Contemporary Korean Art at the MFAH

by John Devine December 26, 2009

Bahc Yiso...We Are Happy 2004...© Yiso Sarangbang, Seoul

In late 2007, the Museum of Fine Arts, Houston opened its permanent Arts of Korea gallery, and immediately mounted an exhibition of the work of the modern master, Suh Se-ok. Now the museum continues its commitment to the art and culture of that ancient peninsular nation with Chaotic Harmony: Contemporary Korean Photography and Your Bright Future: 12 Contemporary Artists from Korea, two very different exhibitions with very different takes on Korea, art and artistic identity. Consider the titles; one asserts that something can be thought of as Korean photography, while the other posits a condition, or situation of being an artist from Korea.

Chaotic Harmony, organized by the MFAH and the Santa Barbara Museum of Art and curated by Anne Wilkes Tucker, occupies a gallery on the first floor of the Beck building and spills over into the long basement hallway that leads to the parking garage (this actually works better than it sounds). Forty photographers are represented, the majority by only a single photograph (both the exhibition’s strength and its weakness – it’s great to see so many pieces but it doesn’t give a very broad picture of the individual artists’ work.)

The show is arranged thematically into five categories: land and sea; urbanization and globalization; family, friends, and memory; identity: cultural and personal and anxiety. Such a schema seems unnecessary and is unconvincing; an attempt to impose coherence on a disparate group of work. Of greater interest is that these artists represent two different generations, born into two very different Koreas: those born in the 1950s and 1960s, into an agrarian Korea ruled by a series of military dictatorships, and those born in the 1970s, into a more urbanized Korea and who came of age in the nominally democratic Korea that has prevailed since 1987.

Dates of birth are not included in the wall labels, so you’d need to refer to the catalog biographies to be sure, but there are fairly obvious generational distinctions that can be discerned in the works presented. Many of the older artists seem to be concerned with something that might be called Korean-ness, as in Bae Bien-u ‘s Kyung ju (1985), an evocative black & white photo of a misty sacred pine grove near Gyeongiu, the ancient city of the Silla kingdom, which unified the majority of the Korean peninsula from 668 to 935 CE. Similarly, Kim Young-Sung’s untitled 2005 photograph from his Dolmen series is an opportunity for the museum to point out that over 60 percent of the world’s 80,000 dolmens (large stone tombs) are found in Korea. In his Snowland series, Byung-hun Min‘s spare framing of a line of foliage against a field of white hearkens back to ink painting traditions. (Bae was born in 1950, Min in 1955 and Kim in 1965.)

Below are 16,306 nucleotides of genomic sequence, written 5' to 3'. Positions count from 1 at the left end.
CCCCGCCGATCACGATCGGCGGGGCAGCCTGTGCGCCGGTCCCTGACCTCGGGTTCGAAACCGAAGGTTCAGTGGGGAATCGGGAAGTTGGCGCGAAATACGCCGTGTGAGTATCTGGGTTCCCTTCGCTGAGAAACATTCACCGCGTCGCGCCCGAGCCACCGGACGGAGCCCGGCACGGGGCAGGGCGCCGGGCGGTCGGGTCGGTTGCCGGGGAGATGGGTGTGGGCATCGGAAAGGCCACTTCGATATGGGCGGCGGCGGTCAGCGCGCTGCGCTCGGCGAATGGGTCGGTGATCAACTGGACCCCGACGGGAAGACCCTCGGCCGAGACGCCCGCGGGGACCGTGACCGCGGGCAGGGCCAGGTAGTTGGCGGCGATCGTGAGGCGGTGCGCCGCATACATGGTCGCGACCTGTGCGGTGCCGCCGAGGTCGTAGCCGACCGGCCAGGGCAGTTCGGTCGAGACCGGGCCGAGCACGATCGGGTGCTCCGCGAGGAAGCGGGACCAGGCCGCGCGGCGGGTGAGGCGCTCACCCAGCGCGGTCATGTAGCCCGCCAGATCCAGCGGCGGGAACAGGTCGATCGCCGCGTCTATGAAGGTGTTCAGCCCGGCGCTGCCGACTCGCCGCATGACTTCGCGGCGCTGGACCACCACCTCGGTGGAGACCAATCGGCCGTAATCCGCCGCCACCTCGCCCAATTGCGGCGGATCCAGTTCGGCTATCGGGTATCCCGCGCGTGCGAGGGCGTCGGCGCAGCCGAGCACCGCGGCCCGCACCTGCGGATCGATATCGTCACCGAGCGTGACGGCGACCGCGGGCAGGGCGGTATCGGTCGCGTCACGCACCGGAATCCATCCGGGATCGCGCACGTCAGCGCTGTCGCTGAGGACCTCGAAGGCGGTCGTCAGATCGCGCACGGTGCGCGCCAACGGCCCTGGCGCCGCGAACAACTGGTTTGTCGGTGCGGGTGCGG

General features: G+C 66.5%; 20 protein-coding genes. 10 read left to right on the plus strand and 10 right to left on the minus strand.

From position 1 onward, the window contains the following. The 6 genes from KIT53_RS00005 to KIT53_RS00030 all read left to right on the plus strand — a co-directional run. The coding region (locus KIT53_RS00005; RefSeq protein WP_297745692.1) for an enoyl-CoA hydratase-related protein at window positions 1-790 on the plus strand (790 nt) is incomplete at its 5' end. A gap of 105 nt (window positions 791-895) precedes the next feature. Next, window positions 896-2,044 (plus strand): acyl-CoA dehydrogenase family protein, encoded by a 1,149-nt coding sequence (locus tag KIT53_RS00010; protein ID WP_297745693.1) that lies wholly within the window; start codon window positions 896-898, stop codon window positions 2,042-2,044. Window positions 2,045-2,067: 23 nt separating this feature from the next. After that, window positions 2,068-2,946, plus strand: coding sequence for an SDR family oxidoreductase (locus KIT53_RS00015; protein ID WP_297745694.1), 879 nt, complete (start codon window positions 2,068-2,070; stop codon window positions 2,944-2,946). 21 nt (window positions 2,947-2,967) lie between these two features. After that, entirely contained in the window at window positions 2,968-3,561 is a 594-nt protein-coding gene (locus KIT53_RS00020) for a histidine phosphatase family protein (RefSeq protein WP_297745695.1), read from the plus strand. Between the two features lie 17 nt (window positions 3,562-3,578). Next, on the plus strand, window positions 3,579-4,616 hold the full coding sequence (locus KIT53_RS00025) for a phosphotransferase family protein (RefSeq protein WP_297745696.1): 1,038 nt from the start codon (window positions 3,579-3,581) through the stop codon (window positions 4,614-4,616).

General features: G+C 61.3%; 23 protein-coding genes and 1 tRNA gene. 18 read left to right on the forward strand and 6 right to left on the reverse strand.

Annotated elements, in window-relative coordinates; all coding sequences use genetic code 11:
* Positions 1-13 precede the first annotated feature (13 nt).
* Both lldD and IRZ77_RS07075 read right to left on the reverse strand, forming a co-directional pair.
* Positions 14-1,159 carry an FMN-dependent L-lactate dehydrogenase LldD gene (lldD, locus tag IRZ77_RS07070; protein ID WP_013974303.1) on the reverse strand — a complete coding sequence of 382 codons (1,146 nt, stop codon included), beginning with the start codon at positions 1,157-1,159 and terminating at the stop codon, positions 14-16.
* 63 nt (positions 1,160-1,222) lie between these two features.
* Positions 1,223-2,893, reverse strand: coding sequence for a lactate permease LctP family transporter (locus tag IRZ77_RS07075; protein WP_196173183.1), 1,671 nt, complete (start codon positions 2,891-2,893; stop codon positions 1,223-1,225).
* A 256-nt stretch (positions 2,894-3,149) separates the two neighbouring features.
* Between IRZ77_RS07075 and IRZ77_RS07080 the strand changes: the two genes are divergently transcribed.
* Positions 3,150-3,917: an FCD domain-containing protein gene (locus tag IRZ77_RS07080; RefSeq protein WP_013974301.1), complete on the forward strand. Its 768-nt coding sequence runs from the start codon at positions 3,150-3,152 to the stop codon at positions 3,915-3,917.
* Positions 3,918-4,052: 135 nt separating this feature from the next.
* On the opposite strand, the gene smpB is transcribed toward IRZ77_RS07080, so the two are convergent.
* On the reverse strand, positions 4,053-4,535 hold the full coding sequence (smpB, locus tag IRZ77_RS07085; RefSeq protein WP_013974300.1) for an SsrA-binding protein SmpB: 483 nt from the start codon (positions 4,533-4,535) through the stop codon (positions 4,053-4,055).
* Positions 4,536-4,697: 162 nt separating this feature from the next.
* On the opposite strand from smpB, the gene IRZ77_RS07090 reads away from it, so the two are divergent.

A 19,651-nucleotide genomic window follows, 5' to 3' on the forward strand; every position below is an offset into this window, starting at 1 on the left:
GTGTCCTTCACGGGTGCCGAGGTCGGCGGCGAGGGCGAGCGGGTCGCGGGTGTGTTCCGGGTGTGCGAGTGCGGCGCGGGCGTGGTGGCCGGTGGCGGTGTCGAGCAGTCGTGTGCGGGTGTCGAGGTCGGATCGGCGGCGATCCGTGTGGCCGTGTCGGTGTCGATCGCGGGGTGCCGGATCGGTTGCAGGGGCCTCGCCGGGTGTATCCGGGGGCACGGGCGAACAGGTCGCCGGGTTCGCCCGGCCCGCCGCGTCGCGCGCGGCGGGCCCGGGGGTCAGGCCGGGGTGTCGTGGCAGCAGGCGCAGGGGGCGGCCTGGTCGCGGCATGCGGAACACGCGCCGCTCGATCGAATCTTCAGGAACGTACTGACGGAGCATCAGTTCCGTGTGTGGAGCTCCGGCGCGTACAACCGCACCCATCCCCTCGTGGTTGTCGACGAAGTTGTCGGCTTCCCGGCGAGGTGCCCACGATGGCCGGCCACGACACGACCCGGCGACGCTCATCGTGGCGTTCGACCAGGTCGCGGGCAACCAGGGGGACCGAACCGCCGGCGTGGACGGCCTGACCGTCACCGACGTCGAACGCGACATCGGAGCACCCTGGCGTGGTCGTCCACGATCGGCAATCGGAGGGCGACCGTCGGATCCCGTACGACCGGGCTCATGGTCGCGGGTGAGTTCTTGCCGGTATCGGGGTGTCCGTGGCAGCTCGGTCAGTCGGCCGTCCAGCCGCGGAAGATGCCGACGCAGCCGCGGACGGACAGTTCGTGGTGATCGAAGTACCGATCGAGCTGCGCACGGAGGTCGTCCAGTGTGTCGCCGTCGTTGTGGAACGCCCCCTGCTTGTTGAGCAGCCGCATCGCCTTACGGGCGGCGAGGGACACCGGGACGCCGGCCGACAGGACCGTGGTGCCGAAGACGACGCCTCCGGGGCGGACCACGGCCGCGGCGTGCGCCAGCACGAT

Triptych from the series Seoul New Town...(Lights of Weolgok-dong, 2005; Disappearing Lights of Weolgok-dong I, 2006; and Disappearing Lights of Weolgok-dong II, 2007)...2005-2007, Chromogenic photographs Courtesy of the artist © Ahn Sekwon

Ahn Sekwon (born 1968) and Yeondoo Jung (born 1969) sit on the generational cusp and begin to look outward from Korea. [A word about the artist’s names: some of the artists in Chaotic Harmony follow traditional Korean nomenclature, with the surname preceding the given name; some prefer the Western practice.] Ahn is represented by a triptych from his 2005-2007 series Seoul New Town, which documents the gradual destruction of a neighborhood of old-style, modest homes to make way for urban development. In the images, each shot from the same vantage point, a neon cross shines above a church against a changing and increasingly bleak and rubble-filled landscape. In Jung’s Bewitched series, people pose in the context of their actual job and then portray their ideal pursuit in a studio shot. A diptych from the series gives us a teenager mopping the floor of an ice cream shop in the first image; in the second the same teenager is transformed into an arctic explorer/hunter, her mop morphed into a lance.

Sanggil Kim...Off-line_Burberry internet community...from the series ‘off-line’ (2005)...Chromogenic photograph...Santa Barbara Museum of Art; museum purchase...with funds provided by PhotoFutures...© Sanggil Kim

Sanggil Kim and Won Seoung Won are two intriguing standouts from the younger generation. Kim is interested in communities of choice, illustrated here by off-line_Burberry internet community (2005), a group portrait of ten young people who are united by their passion for Burberry plaid (perhaps unsurprisingly, there’s only one male). Meanwhile, inspired by the rampaging, territorial ids of her two young nieces, Won offers War of Sisters (2008). Set in a foreshortened landscape that could only be found in a fairy tale, the image is dominated by a multi-turreted pink castle. The sister of the castle, riding a carousel horse, marshals the animals of the forest to battle. The challenging sister commands a navy of whales, orcas and sharks, fleeted in a lagoon which sprouts a massive beanstalk. Bruno Bettelheim would be proud.

If the two generations of photographers represented in Chaotic Harmony move from an inward-looking examination of Korean-ness toward a larger engagement with the world outside Korea, the twelve artists of Your Bright Future are decidedly cosmopolitan. Co-organized with the Los Angeles County Museum of Art and curated here by Christine Starkman, it offers a more concentrated, but no less diverse, selection of artists from Korea. The two oldest artists represented were both born in 1957 (there is a collective in the exhibit whose individual birth dates are not provided in lieu of a collective "birth" date), but there is little evidence of any concern with Korean-ness; these artists are engaged with a larger world without completely leaving Korea behind.